The Barnard Center for Research on Women recently released Impossibility Now, a video manifesto on critical trans politics made by the trans speaker, writer, law professor and organizer Dean Spade, with Basil Shadid. The video should be required watching for the entire world. We included this in last week’s Weekly Feminist Reader, but I wanted to make sure to specifically highlight it since it does such a great job of articulating complex concepts in a simple manner. Connecting everything from immigration, gender policing, ableism, racism, and sexism, the video critiques federal equality and assimilation efforts and asks us to look beyond what laws say and look at what laws actually do for us. Spade says,
We’re told that the solution to transphobia is to get the law to declare us equal, that that is the most important change we can make. But we know better. In reality, during the period when legal equality was supposedly delivered – when sexism, racism, and ableism supposedly became forbidden – material inequality has worsened, and things have gotten especially worse for women, people of color, people w disabilities, poor people, immigrants and prisoners. The wealth gap has widened, wages have lowered, more people work as temporary workers, less have health care or retirement benefits, and more are facing foreclosure.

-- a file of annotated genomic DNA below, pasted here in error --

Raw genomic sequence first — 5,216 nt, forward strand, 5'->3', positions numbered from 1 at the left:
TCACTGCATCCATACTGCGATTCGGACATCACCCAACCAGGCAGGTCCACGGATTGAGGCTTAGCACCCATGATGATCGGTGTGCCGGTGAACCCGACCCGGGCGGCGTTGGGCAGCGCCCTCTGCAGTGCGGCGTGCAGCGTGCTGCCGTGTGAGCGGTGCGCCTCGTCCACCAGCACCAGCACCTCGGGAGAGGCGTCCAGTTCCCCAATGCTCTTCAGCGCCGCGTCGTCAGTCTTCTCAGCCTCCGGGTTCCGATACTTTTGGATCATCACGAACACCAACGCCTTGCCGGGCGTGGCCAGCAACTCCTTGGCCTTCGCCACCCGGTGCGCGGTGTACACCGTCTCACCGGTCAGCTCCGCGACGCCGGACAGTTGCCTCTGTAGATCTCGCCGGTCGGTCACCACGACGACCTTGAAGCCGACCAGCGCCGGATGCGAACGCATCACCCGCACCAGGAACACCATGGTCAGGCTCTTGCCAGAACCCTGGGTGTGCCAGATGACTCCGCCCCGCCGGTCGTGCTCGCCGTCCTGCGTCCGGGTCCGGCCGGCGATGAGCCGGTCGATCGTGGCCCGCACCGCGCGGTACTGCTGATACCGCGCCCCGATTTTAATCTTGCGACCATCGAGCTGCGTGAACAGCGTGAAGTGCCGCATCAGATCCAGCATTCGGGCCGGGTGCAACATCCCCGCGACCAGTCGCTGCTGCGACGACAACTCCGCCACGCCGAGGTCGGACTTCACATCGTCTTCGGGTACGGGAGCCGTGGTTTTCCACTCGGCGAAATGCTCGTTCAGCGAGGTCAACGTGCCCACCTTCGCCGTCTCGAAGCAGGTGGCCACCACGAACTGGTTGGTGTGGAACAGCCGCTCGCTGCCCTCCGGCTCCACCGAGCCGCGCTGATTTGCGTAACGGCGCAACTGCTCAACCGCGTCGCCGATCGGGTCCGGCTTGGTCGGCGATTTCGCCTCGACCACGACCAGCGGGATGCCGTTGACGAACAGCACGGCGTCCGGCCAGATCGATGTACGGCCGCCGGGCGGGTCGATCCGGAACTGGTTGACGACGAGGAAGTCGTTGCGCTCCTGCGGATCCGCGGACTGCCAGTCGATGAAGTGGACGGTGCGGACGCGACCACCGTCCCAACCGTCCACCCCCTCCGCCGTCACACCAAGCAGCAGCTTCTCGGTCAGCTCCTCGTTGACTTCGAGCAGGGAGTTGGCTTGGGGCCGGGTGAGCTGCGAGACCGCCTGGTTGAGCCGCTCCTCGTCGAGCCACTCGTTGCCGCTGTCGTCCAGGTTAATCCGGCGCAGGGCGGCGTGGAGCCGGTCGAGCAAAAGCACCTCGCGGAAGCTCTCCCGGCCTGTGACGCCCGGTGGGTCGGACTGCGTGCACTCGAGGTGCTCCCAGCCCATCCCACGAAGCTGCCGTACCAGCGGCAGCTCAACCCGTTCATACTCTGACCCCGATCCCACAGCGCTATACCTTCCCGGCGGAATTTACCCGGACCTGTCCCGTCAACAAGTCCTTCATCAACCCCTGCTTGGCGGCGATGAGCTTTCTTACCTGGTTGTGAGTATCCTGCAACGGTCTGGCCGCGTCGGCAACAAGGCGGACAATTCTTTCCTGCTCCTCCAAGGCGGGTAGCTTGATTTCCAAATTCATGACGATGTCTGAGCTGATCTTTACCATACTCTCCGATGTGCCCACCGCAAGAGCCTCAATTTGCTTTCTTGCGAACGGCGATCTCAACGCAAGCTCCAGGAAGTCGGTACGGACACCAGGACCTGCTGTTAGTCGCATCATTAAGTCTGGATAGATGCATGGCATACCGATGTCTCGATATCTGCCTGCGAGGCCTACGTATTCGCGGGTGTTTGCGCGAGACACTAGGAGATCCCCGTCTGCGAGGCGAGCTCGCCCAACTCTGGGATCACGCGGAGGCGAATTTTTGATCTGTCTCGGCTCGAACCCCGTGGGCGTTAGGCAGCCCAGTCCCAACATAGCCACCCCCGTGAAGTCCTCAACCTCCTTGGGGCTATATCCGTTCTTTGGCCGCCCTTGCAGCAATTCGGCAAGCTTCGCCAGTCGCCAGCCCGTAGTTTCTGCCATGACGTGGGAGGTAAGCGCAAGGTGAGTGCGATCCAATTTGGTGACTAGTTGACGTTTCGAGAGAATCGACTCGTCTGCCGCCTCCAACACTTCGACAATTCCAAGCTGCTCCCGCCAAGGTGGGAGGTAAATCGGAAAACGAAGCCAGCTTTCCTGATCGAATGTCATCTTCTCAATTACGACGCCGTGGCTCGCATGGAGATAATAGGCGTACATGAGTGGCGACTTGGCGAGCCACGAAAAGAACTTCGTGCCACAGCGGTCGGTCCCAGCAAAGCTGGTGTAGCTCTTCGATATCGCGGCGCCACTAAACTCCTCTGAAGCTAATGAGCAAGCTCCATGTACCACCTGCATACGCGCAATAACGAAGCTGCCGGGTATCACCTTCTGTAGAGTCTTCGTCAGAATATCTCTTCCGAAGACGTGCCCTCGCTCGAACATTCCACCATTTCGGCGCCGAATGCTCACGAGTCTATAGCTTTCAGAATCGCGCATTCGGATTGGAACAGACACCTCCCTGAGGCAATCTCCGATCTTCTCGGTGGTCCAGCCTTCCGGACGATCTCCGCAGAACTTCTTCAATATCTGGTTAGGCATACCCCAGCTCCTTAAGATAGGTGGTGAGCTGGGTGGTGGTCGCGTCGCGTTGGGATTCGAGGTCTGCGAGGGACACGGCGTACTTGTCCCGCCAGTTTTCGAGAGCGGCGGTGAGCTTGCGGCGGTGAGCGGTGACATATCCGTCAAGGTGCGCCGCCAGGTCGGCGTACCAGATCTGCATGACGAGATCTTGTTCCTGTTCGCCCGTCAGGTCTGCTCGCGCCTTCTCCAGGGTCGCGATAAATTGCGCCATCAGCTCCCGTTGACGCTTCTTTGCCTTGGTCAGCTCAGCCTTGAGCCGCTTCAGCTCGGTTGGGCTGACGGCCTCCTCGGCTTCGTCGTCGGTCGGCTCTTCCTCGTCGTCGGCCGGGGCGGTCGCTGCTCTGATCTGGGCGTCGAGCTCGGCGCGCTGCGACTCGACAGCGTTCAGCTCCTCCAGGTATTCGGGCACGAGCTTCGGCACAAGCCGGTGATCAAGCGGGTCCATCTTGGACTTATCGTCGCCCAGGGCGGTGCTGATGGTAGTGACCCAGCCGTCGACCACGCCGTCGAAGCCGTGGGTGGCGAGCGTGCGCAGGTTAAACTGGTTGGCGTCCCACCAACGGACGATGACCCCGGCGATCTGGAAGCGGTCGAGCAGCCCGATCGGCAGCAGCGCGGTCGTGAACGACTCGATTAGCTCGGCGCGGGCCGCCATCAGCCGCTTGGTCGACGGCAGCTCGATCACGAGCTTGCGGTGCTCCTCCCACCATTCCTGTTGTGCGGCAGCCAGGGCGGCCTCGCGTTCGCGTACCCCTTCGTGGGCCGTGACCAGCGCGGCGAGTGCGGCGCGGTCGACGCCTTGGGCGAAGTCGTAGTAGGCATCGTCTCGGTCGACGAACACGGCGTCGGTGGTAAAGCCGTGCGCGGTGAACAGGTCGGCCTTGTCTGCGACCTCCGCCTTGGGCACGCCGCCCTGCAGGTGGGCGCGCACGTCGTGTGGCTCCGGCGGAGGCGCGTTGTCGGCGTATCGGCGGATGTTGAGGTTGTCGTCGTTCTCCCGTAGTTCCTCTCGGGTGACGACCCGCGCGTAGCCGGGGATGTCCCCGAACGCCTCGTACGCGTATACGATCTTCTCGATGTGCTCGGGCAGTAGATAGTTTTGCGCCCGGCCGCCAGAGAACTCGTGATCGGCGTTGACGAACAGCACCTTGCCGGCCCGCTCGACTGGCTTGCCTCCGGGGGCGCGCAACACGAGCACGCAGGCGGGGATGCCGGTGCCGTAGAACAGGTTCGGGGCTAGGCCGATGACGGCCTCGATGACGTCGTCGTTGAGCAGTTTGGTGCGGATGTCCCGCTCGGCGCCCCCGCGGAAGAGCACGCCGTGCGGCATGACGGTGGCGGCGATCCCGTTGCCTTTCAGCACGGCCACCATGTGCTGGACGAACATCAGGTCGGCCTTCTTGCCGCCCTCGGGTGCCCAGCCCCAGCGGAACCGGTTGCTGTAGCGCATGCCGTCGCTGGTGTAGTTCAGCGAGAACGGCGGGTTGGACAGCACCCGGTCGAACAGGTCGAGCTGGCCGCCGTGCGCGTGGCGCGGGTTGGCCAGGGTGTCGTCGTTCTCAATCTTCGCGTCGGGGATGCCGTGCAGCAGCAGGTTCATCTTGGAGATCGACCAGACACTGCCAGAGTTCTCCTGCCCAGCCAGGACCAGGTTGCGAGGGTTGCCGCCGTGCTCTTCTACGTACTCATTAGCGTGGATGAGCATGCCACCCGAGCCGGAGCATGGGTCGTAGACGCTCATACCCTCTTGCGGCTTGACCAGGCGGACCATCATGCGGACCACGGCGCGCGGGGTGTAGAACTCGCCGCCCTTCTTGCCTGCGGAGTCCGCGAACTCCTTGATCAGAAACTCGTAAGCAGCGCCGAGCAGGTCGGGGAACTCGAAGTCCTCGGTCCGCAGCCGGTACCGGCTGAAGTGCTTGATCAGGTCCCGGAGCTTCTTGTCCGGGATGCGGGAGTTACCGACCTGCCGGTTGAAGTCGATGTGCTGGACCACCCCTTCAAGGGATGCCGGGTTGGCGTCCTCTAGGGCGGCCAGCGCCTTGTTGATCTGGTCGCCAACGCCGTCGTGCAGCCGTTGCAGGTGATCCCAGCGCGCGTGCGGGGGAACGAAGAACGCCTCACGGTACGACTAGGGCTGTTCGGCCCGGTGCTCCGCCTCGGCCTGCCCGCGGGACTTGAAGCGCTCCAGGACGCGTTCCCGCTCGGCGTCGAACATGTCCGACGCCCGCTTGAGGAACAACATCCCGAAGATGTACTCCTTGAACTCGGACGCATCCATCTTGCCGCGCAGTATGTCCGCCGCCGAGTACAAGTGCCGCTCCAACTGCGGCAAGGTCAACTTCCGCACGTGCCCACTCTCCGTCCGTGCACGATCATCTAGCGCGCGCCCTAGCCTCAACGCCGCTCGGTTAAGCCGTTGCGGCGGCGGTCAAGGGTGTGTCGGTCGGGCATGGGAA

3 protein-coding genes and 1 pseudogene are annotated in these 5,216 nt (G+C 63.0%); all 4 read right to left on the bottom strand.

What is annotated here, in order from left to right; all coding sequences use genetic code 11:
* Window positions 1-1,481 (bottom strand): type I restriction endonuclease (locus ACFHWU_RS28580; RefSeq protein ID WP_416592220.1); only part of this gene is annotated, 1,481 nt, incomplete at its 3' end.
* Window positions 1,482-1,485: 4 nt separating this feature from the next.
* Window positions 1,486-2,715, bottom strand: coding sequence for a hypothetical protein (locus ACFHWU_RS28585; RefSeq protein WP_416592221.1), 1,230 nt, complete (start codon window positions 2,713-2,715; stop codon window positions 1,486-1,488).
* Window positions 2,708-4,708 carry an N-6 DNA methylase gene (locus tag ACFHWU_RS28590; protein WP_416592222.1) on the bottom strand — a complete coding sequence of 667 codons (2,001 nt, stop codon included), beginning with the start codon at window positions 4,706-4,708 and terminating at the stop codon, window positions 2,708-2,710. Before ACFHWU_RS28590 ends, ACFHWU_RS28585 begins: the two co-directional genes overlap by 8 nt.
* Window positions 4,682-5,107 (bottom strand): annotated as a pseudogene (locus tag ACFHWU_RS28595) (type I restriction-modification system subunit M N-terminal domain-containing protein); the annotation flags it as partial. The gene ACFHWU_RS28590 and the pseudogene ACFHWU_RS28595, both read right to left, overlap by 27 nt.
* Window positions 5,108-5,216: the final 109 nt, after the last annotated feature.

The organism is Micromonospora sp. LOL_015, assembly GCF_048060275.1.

The police and courts and prisons will never protect us – they are our most significant predators.
I was fortunate enough to have watched this back in April when I was on a panel with the fabulous Reina Gossett (who helped make this video!) of the Silvia Rivera Law Project, a non-profit which was founded by Spade and is run collectively by and for low income trans communities and trans communities of color. I am thrilled to see it has just been put up for all to see. Do yourself a favor and watch all ten minutes. Rarely do I see a piece of media that makes all of these important connections and yet manages to end on a hopeful note, and this amazing video does just that. Don’t miss it!
Video is currently captioned in English, and will also soon be captioned in Spanish. Turn on captions for transcript.